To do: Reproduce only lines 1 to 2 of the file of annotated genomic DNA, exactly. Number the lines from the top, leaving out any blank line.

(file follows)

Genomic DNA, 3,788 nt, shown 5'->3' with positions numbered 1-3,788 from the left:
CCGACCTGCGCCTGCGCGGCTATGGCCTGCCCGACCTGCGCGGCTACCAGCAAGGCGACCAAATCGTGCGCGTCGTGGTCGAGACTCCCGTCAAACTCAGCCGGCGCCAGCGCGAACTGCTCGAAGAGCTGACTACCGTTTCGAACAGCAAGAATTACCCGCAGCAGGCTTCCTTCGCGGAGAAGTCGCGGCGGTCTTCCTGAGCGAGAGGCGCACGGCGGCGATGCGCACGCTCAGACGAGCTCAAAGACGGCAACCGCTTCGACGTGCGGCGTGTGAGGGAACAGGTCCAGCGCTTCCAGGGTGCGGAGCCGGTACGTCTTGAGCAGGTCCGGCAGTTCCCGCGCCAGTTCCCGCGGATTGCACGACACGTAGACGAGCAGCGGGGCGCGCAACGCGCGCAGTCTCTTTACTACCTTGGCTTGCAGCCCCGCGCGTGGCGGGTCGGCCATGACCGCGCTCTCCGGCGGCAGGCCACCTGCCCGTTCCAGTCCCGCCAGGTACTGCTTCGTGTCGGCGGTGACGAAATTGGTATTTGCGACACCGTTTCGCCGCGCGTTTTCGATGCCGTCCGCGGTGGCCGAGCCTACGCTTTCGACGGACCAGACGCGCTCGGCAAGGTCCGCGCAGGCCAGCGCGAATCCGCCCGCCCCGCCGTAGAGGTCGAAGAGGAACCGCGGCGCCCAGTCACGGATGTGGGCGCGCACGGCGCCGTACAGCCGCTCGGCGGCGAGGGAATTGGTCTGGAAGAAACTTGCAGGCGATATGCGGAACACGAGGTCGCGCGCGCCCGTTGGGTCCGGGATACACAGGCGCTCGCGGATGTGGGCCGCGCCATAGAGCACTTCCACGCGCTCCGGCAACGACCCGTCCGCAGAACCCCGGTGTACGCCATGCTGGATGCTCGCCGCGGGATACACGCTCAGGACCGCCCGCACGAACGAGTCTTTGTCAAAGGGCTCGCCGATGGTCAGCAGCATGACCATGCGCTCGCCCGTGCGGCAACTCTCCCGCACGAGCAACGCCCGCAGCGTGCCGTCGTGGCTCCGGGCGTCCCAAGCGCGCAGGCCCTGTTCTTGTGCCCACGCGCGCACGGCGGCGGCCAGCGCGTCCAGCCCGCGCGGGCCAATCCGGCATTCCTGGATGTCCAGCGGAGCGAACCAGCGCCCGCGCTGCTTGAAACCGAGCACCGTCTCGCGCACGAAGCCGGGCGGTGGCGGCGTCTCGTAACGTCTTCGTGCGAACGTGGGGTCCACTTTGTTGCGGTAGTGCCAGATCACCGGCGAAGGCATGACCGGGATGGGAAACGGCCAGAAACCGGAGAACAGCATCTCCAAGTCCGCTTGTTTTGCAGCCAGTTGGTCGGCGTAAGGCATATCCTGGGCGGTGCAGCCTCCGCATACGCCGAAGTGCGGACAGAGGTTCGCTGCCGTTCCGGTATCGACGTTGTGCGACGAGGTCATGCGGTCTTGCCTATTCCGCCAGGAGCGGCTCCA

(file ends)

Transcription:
Genomic DNA, 3,788 nt, shown 5'->3' with positions numbered 1-3,788 from the left:
CCGACCTGCGCCTGCGCGGCTATGGCCTGCCCGACCTGCGCGGCTACCAGCAAGGCGACCAAATCGTGCGCGTCGTGGTCGAGACTCCCGTCAAACTCAGCCGGCGCCAGCGCGAACTGCTCGAAGAGCTGACTACCGTTTCGAACAGCAAGAATTACCCGCAGCAGGCTTCCTTCGCGGAGAAGTCGCGGCGGTCTTCCTGAGCGAGAGGCGCACGGCGGCGATGCGCACGCTCAGACGAGCTCAAAGACGGCAACCGCTTCGACGTGCGGCGTGTGAGGGAACAGGTCCAGCGCTTCCAGGGTGCGGAGCCGGTACGTCTTGAGCAGGTCCGGCAGTTCCCGCGCCAGTTCCCGCGGATTGCACGACACGTAGACGAGCAGCGGGGCGCGCAACGCGCGCAGTCTCTTTACTACCTTGGCTTGCAGCCCCGCGCGTGGCGGGTCGGCCATGACCGCGCTCTCCGGCGGCAGGCCACCTGCCCGTTCCAGTCCCGCCAGGTACTGCTTCGTGTCGGCGGTGACGAAATTGGTATTTGCGACACCGTTTCGCCGCGCGTTTTCGATGCCGTCCGCGGTGGCCGAGCCTACGCTTTCGACGGACCAGACGCGCTCGGCAAGGTCCGCGCAGGCCAGCGCGAATCCGCCCGCCCCGCCGTAGAGGTCGAAGAGGAACCGCGGCGCCCAGTCACGGATGTGGGCGCGCACGGCGCCGTACAGCCGCTCGGCGGCGAGGGAATTGGTCTGGAAGAAACTTGCAGGCGATATGCGGAACACGAGGTCGCGCGCGCCCGTTGGGTCCGGGATACACAGGCGCTCGCGGATGTGGGCCGCGCCATAGAGCACTTCCACGCGCTCCGGCAACGACCCGTCCGCAGAACCCCGGTGTACGCCATGCTGGATGCTCGCCGCGGGATACACGCTCAGGACCGCCCGCACGAACGAGTCTTTGTCAAAGGGCTCGCCGATGGTCAGCAGCATGACCATGCGCTCGCCCGTGCGGCAACTCTCCCGCACGAGCAACGCCCGCAGCGTGCCGTCGTGGCTCCGGGCGTCCCAAGCGCGCAGGCCCTGTTCTTGTGCCCACGCGCGCACGGCGGCGGCCAGCGCGTCCAGCCCGCGCGGGCCAATCCGGCATTCCTGGATGTCCAGCGGAGCGAACCAGCGCCCGCGCTGCTTGAAACCGAGCACCGTCTCGCGCACGAAGCCGGGCGGTGGCGGCGTCTCGTAACGTCTTCGTGCGAACGTGGGGTCCACTTTGTTGCGGTAGTGCCAGATCACCGGCGAAGGCATGACCGGGATGGGAAACGGCCAGAAACCGGAGAACAGCATCTCCAAGTCCGCTTGTTTTGCAGCCAGTTGGTCGGCGTAAGGCATATCCTGGGCGGTGCAGCCTCCGCATACGCCGAAGTGCGGACAGAGGTTCGCTGCCGTTCCGGTATCGACGTTGTGCGACGAGGTCATGCGGTCTTGCCTATTCCGCCAGGAGCGGCTCCA